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Talk - Problem Solving Without Ansibles -- An Introduction to Communication Complexity

05 Mar 2021 - Tags: my-talks

Wow, two talk posts in one day! Thankfully the actual talks were a week apart!

Earlier today I gave another talk in the grad student seminar here at UCR. I wanted to break out of my logician mold a little bit, and so I decided to talk about a result which absolutely blew my mind when I first saw it: the (public coin) randomized communication complexity of equality is $O(1)$ for any fixed error tolerance $\epsilon$!

Since communication complexity is all about measuring the number of messages you send, I thought a fun framing device would be to imagine Alyss and Bob on separate planets. If they’re very far from each other, but they each have the computational power of an entire planet at their disposal, then it makes sense to measure communication as the limiting factor in their computation. This was in part inspired by Ryan O’Donnell’s excellent videogame themed talk (here), and indeed I tried to make my slides in google slides instead of beamer as an homage to him.

It definitely had advantages and disadvantages, but I liked a lot of the flexibility it offers. I think he does his in powerpoint, which might solve some of my bigger gripes. Notably drawing on the slides directly was impossible (because any time you release your pen, the scribble tool closes itself… that really needs a rethink on google’s end), so I had to do all the handwriting in gimp, then insert the writing as an image in google slides. This was annoying at first, but I gradually got into the flow of it. The most damning problem was how annoying it is to write mathematical symbols. Every single $\epsilon$ gave me a headache, and my entire browser lagged anytime the symbols menu was open. I know there are some add-ons which might make this easier, but nothing can beat a raw latex engine. In a more technical talk, I don’t think I could have possibly made the slides in this way.

All in all, I was really pleased with how the talk went, though! I think it’s an interesting enough topic to stand on its own, and it was fun getting to evangleize computer science to a crowd of mathematicians. CMU’s math department obviously worked quite closely with its CS department, and I forget sometimes that that isn’t the norm. I knew going into the talk that I wanted to spend some time talking about an interpretation of this using error-correcting codes (Hamming Codes in particular), but I ended up scrapping it and not writing the slides for it. In hindsight, I should have just made the slides, because as soon as someone asked a question that even hinted at this idea, I pounced on it and went on a mild tangent. I suspect I lost a lot of people during that, and it would have been a lot easier to retain them if I’d just organized the big ideas into slides. Oh well, I’m not going to fault past my too much for their laziness.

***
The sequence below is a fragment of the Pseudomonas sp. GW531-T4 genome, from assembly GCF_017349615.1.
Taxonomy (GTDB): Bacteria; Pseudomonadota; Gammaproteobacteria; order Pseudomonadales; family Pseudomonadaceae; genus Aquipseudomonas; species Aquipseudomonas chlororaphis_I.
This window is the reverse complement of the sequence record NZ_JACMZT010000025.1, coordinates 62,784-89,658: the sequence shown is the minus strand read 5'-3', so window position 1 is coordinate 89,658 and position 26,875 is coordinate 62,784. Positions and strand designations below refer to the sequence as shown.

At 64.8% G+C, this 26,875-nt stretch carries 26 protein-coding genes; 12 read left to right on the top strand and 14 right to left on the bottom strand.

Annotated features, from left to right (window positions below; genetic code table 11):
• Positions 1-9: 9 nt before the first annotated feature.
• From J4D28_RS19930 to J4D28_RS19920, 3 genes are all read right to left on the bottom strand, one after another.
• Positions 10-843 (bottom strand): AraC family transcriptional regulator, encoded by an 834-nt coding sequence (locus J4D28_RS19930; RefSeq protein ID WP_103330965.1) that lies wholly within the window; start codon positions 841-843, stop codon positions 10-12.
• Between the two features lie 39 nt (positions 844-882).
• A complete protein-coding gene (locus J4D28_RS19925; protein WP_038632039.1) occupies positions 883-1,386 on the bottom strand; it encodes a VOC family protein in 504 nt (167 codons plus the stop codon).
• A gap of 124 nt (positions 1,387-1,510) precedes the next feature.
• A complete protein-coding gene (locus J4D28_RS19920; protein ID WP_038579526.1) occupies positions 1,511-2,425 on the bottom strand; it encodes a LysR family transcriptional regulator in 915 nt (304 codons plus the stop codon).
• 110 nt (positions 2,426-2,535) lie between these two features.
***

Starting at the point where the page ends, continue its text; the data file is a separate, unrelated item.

All in all, I really enjoyed giving this talk, and it seemed like the audience really enjoyed watching it. This was almost certainly due to the influence of Ryan’s lecturing style, and anyone familiar with his (excellent) “Theorist’s Toolkit” lectures (which I reference in the talk, and which you can find here) will recognize his impact.

With that out of the way, here are the things:

Problem Solving Without Ansibles: An Introduction to Communication Complexity

In the world of Science Fiction, an “ansible” is a device that allows for faster-than-light communication. Without ansibles, interstellar travel puts an interesting constraint on computation. If two planets want to collaborate on solving a problem, the obstruction will likely not be the computation that either planet does individually. Instead, what matters is the Communication Complexity which tracks the amount of messages the planets have to send each other to solve their problem. In this talk we will solve a prototypical problem in communication complexity. But be warned: the answer may surprise you!

You can find the slides here